Animal Hoarding, Facts & Help Hotline

by Mary Haight on June 11, 2011

Hoarders

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Did you know there are around 3,500 new animal hoarding cases every year? Each of those cases affect not only some 250,000 abused, neglected animals and the people collecting them, but also touches families, friends, neighborhoods, and the communities where they occur.
 
At the start of the week, I wrote a post, No-Kill Is No Kill? , answering some questions on that subject, one of which asked whether no-kill was a cause of animal hoarding.  Sara, a researcher for the series Confessions: Animal Hoarding, generously shared useful information and resources in her comment (added below). 
 
Animal hoarding has nearly 100% recidivism without psychological treatment, as Sara mentions, and the Animal Hoarding Project are able to provide treatment for those whose stories they film.  Animal hoarding seems to be rooted in traumatic, abusive, or painful relationships with people, often as children, and as a consequence, hoarders close themselves off from others. Sara offered that tools are available for family and friends to give help to someone who needs it.  Call the number listed:
 
…The [animal hoarding] problem is on the rise and affects communities across America.  If you are concerned about the health of animals in someone’s care and suspect they may be hoarding them, we might be able to help.

Most animal hoarders don’t see themselves as hoarders, and sometimes don’t intentionally collect animals. Their relationship with their animals has threatened their relationships with friends and family.

Most of these situations aren’t dealt with until they become criminal. This results in animals being euthanized by over-stressed shelters, and doesn’t address the underlying psychological issues – meaning nearly 100% of people end up in the same situation again.

We are dedicated to finding comprehensive long-term solutions and believe therapy to be key to this. We can bring in experts to help people and their pets.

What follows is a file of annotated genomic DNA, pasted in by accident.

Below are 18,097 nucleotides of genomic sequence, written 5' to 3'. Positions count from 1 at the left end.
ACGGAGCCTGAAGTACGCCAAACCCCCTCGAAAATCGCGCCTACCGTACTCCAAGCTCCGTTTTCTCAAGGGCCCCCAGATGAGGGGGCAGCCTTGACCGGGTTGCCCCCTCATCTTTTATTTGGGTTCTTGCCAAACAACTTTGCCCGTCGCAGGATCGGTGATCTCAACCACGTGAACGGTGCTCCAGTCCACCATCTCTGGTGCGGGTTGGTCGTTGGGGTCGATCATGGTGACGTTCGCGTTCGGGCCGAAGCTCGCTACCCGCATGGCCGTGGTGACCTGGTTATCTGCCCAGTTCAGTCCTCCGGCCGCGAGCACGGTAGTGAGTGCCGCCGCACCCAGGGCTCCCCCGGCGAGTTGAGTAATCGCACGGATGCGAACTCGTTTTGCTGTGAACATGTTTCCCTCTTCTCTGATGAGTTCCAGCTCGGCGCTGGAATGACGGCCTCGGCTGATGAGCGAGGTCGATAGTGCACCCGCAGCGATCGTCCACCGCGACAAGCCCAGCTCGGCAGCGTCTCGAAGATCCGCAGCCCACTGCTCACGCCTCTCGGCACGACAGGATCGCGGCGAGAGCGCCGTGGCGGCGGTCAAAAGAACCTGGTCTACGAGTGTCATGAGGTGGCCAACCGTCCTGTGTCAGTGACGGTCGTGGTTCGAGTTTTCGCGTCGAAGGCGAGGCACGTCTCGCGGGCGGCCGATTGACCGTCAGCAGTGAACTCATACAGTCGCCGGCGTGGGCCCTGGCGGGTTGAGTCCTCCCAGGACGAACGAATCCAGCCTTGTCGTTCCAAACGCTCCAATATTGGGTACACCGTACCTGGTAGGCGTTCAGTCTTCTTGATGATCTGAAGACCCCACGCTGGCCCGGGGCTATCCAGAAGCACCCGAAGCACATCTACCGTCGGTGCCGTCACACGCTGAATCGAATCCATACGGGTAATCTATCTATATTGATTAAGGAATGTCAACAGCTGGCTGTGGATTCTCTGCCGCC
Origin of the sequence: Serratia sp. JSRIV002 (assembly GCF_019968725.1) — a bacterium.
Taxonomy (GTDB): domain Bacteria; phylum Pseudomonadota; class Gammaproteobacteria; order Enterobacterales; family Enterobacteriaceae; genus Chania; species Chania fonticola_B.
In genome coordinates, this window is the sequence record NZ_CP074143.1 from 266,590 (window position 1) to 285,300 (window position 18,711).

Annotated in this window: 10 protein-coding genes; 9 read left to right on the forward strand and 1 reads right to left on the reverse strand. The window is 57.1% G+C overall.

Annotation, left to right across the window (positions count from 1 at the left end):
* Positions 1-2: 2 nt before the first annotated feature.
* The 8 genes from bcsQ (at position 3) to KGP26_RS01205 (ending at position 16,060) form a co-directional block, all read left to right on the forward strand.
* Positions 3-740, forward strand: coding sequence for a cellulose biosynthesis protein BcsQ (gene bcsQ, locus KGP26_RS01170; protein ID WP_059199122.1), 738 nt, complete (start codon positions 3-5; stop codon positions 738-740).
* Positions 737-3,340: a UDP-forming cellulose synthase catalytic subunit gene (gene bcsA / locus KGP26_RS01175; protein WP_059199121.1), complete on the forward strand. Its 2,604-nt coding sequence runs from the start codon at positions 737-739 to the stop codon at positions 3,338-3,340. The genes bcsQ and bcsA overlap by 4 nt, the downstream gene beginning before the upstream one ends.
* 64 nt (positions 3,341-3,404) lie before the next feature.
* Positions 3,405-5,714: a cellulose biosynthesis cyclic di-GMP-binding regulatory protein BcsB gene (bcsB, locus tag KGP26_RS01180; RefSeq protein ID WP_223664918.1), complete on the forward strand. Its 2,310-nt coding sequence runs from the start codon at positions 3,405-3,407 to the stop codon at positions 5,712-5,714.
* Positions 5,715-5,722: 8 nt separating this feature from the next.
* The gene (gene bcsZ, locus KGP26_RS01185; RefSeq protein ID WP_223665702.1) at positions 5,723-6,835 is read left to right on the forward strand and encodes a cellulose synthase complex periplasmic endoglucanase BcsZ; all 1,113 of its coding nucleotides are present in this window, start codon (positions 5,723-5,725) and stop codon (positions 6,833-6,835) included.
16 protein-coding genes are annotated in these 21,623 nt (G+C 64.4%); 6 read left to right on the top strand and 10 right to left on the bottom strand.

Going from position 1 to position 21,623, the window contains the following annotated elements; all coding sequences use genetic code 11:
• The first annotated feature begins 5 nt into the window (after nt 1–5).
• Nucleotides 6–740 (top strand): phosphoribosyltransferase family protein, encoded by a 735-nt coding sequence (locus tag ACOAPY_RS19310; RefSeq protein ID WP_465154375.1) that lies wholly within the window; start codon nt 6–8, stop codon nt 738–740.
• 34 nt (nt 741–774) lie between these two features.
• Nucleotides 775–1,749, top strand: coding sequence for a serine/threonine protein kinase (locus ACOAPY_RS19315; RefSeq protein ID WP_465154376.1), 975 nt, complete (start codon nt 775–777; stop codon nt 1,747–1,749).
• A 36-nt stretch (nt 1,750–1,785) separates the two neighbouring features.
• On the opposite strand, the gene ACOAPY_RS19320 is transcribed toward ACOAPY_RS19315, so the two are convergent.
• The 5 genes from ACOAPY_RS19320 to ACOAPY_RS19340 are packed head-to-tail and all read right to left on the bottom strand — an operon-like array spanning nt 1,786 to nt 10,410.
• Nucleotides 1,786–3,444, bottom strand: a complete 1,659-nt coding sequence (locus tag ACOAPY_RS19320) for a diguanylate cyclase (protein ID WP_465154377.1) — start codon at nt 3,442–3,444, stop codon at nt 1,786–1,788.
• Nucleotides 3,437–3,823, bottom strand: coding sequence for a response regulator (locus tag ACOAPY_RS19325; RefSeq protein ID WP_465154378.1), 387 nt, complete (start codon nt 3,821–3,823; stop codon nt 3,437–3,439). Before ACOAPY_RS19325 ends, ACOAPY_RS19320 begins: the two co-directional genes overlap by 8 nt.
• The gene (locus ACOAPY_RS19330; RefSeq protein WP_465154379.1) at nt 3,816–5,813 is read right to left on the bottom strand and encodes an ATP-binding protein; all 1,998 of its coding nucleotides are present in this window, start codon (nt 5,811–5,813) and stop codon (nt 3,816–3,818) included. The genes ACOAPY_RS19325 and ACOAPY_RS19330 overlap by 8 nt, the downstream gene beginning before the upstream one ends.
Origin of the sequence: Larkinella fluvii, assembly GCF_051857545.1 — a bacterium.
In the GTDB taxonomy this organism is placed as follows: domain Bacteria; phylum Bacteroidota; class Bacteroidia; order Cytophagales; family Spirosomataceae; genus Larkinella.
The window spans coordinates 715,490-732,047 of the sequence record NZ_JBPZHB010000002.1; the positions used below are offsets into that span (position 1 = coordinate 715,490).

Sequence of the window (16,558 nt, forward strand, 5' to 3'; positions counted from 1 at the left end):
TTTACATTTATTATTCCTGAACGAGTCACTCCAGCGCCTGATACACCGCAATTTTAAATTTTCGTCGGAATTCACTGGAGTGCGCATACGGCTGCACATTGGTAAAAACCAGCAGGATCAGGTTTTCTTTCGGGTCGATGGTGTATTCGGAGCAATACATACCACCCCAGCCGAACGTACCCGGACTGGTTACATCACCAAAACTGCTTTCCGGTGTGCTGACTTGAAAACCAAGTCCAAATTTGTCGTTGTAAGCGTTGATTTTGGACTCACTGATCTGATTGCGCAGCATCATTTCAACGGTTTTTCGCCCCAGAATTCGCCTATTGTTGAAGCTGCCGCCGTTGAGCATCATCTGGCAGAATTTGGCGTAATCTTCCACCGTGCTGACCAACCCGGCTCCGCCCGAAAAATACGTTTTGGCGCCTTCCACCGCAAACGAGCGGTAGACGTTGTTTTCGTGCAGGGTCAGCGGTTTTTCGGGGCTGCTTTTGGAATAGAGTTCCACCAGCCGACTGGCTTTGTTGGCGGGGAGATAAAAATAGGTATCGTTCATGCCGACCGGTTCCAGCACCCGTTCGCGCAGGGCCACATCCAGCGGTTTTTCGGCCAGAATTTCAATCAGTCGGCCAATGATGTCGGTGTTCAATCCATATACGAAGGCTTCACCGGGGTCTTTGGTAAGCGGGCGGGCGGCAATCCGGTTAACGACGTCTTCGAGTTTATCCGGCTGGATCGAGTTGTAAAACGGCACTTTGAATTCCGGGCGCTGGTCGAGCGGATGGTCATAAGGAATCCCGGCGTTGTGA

If you or someone you know needs help because animals have overrun their life, visit animalhoardingproject to learn more and submit their story. Alternatively, contact me directly at help@animalhoardingproject.com or toll-free at 1 -877-698-7387.

We will treat all submissions with confidentiality and respect.

Animal hoarding is a serious mental illness. This might be the help your friend, family member, or neighbor needs.

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8 comments
Mel
Mel

It appears my comment (from my Blackberry) did not go through, or it has once again been relegated to the spam file, but I wanted to tell you that I loved the interview. I had NO idea that "Animal hoarding has nearly 100% recidivism without psychological treatment." Wow. That's pretty sad. I also didn't know that it was on the rise. I wonder if the fact that our society is so isolated now plays into it? I remember when neighbors knew each other and kept an eye on one another and their kids. Sadly, that no longer exists. It makes me wonder if hoarding is not only a disease, but a factor of loneliness? So sad.

cate
cate

Such an interesting post Mary. I have had conversations with our local rescue about this who have had to sort this problem out on numerous occasions. It's sad, as Bailey has said, I'm going over to the Animal Hoarding Project to take a look, thanks!

Bailey
Bailey

It is sad they cannot understand they are hurting not helping the animals they are collecting. That is at the heart of the problem.

Pamela
Pamela

Thanks for the post. Animal hoarding behavior causes so much suffering for both the animals and the hoarders themselves. I work in a nonprofit agency that serves a number of "object hoarders" but, luckily, no animals (at least not yet). But I'll share the number from the animal hoarding project with our staff person in the best position to spot the behavior. Thanks again!

jan
jan

These cases are so sad. The hoarders don't realize the harm they are doing to the animals they collect and don't seem to notice that there are dozens of animals in serious conditions under their care. So often as you point out, they continue to collect animals because they think they are keeping them out of shelters where they will be killed.

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